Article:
In W v H (No 2) (Contempt Contents of Application Notice)  EWHC 2436 (Fam)
Parker J provides a comprehensive review of the law and guidance on the subject of committal applications in her decision on a wife's application for committal in respect of the husband's alleged breaches of a lump sum order and undertakings.
The husband had failed to comply with the lump sum order made during financial remedy proceedings. He had provided share certificates as security to the wife's solicitors as per an undertaking he had given but had registered the shares certificates as lost and had them cancelled. He then sold the reissued shares.
The husband also failed to comply with an order requiring him to attend proceedings for enforcement, committal and a freezing injunction, and the wife claimed he had failed to provide sufficient evidence to meet the orders requiring him to provide specific information.
At the hearing the husband had asserted that the committal application was deficient as it lacked sufficient particularisation. Specifically, the wife had stated the paragraph numbers of the undertakings or orders allegedly breached without specifying their terms or in what manner they were apparently breached. The wife had, however, also served a draft order attached to the application, and she had ticked the box to highlight that she relief on an attached statement provided by the solicitor which was consistent with the application and further particularised allegations.
After reviewing the law set out in Harmsworth v Harmsworth
 1 FLR 349 and FPR rule 37.10(3)(a) Parker J held that the particularisation of the allegations in the attached statement was insufficient. The application itself must include the pleaded assertions. There was an important distinction between the charges made and the facts supporting them. Attached evidence was to be used to prove the facts relied on to make out those assertions int he notice. While the level of particularisation was not defined in the riles, it was dependent on the complexity of the allegations.
The judge emphasised that the procedural requirements were not a mere technicality. They went to the fundamental issue of whether enough information was given to permit the alleged contemnor to meet the charge.In this case three of the four allegations were so simple that they could only have been breached in one way. Therefore, stating the terms of the orders that had allegedly been breached was sufficient in those cases. The undertaking to lodge the shared certificates as security could be breached in many ways. Therefore, without further detail, the notice provided by the wife had been insufficiently particularised.An attached statement could not provide the particularisation required of a notice, but it could justify the waiver of a defect. Parker J held the principles of waiver were based upon the interests of justice and whether the alleged contemnor would suffer an injustice or prejudice. There was no longer a threshold of exceptionality and the court simply had to ask itself if the alleged contemnor had enough information to meet the charge. In this instance the failures to include dates in the notice and the lack of particularisation were cured. The documents served on the husband in their totality would have left him in no doubt as to the case he had to meet. It was also in the interests of justice that the defects be waived.The husband was found to have breached all of the provisions alleged by the wife, including the undertaking to lodge the share certificates as security. Although he had physically lodged the share certificates, the undertaking had to be viewed in the context of its purpose. Lodgement was a continuing act and removing the power of the certificates to provide security by cancelling them constituted a breach. It was found beyond reasonable doubt that each of the breaches had been wilful. Parker J provided guidance on what information should be included in a committal notice including when reciting the order or undertaking breached would be sufficient on its own and when further detail was required. A warning was provided in relation to the drafting of undertakings. While drafting could not provide for all eventualities, clarifying the purpose of a provision and providing for obvious potential breaches was prudent.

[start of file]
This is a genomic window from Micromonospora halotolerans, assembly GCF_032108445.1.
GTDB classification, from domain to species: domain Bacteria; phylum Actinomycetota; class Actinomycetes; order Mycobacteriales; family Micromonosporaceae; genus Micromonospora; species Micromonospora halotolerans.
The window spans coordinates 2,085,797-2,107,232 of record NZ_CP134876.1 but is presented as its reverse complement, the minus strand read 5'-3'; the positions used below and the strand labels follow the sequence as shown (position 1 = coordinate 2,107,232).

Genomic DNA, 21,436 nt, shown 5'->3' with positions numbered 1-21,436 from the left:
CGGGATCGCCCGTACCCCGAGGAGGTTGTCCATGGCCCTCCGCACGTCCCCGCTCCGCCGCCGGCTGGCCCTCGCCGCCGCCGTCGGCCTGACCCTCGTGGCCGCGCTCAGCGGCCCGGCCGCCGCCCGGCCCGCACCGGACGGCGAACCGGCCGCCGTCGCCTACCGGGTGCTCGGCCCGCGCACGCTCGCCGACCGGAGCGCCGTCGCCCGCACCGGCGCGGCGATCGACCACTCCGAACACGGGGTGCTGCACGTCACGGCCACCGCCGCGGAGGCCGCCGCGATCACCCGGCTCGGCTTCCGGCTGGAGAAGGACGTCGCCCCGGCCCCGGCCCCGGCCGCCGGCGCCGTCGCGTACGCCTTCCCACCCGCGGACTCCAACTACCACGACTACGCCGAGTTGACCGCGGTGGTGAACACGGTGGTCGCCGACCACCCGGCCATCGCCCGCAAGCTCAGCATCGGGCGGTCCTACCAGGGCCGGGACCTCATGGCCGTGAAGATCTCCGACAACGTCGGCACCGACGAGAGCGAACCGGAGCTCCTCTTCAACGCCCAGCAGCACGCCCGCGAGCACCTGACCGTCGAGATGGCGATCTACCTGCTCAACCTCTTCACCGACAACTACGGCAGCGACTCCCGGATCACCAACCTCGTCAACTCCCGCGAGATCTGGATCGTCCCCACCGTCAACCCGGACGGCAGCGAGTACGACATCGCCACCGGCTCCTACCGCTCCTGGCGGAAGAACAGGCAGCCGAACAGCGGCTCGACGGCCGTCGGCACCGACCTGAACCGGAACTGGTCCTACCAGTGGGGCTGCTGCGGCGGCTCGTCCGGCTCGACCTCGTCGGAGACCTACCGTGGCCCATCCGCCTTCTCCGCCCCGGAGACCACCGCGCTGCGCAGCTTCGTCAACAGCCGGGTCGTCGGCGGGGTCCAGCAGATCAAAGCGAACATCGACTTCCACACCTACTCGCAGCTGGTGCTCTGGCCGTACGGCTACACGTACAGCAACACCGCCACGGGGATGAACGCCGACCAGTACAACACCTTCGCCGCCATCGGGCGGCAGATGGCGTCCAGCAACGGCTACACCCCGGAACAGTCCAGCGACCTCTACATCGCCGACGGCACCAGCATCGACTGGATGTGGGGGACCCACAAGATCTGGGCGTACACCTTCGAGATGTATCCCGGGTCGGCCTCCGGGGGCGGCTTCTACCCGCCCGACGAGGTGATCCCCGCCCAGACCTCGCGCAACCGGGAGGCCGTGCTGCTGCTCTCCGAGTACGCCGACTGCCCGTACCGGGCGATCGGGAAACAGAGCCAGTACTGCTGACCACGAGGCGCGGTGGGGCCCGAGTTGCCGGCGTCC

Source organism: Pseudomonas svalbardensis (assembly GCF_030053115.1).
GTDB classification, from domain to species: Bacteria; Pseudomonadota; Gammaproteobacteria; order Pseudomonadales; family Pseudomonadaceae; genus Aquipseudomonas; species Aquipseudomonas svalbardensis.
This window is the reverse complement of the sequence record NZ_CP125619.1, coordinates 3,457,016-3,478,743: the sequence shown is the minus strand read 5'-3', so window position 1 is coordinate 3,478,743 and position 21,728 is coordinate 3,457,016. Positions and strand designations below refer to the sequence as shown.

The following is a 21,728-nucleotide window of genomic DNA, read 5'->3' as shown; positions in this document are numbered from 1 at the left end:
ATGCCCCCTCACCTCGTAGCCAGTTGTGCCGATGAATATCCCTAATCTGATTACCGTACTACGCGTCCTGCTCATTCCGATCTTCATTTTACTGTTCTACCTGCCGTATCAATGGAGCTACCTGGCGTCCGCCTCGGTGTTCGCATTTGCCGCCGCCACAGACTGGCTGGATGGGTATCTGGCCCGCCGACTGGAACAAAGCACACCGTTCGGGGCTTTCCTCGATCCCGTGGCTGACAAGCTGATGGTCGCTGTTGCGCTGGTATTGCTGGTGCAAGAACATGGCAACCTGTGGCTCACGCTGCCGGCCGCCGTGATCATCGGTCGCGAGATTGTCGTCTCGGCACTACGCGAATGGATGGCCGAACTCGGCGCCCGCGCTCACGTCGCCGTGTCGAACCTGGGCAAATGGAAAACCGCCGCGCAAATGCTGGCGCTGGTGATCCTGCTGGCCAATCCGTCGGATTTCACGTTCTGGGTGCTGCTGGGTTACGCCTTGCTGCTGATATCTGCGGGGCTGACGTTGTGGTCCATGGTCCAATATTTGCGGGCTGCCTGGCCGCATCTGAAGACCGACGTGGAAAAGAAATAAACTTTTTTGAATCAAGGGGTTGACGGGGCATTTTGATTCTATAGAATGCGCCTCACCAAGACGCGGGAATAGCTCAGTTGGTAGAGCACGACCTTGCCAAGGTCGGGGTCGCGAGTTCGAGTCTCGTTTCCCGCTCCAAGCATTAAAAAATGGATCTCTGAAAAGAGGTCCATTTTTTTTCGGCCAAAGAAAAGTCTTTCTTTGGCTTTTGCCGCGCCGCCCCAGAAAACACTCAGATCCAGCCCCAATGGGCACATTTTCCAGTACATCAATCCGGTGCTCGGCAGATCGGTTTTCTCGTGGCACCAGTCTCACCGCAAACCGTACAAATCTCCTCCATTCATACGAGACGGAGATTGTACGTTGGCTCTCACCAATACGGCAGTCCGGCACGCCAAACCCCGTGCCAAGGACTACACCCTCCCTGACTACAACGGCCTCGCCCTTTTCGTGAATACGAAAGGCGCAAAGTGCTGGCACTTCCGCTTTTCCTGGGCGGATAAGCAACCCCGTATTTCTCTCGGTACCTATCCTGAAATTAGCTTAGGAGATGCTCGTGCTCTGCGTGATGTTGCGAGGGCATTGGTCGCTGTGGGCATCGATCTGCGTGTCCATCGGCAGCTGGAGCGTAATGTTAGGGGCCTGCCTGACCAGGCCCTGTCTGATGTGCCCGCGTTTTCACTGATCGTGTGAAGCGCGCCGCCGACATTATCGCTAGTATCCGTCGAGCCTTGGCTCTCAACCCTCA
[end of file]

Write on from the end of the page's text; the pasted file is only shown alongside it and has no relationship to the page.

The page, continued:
In a subsequent judgment available here here Parker J sentenced the husband for contempt.